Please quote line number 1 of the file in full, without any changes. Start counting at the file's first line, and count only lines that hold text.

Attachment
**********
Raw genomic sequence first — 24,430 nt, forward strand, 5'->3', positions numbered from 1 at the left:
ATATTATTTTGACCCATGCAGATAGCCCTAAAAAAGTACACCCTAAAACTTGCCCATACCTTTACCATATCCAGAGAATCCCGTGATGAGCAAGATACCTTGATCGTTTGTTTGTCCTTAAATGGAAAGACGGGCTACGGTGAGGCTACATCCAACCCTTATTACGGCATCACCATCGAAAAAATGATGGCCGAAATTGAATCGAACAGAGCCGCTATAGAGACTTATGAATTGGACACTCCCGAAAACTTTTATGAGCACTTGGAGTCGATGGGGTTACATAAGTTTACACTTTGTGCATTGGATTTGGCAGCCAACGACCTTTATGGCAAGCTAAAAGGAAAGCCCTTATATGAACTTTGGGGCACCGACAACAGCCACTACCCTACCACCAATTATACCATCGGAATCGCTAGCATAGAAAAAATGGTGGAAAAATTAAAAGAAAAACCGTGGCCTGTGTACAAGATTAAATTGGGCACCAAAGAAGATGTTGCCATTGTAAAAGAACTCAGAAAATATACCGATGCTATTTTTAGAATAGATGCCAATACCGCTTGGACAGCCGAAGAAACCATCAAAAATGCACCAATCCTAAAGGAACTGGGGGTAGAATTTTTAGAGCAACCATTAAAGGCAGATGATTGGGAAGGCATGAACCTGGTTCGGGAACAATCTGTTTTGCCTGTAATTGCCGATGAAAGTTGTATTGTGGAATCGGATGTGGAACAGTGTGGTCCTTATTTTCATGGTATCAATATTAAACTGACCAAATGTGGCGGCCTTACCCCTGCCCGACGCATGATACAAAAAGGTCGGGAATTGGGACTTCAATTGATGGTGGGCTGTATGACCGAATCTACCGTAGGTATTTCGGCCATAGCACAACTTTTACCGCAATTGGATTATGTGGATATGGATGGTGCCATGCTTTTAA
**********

Raw genomic sequence first — 24,430 nt, forward strand, 5'->3', positions numbered from 1 at the left: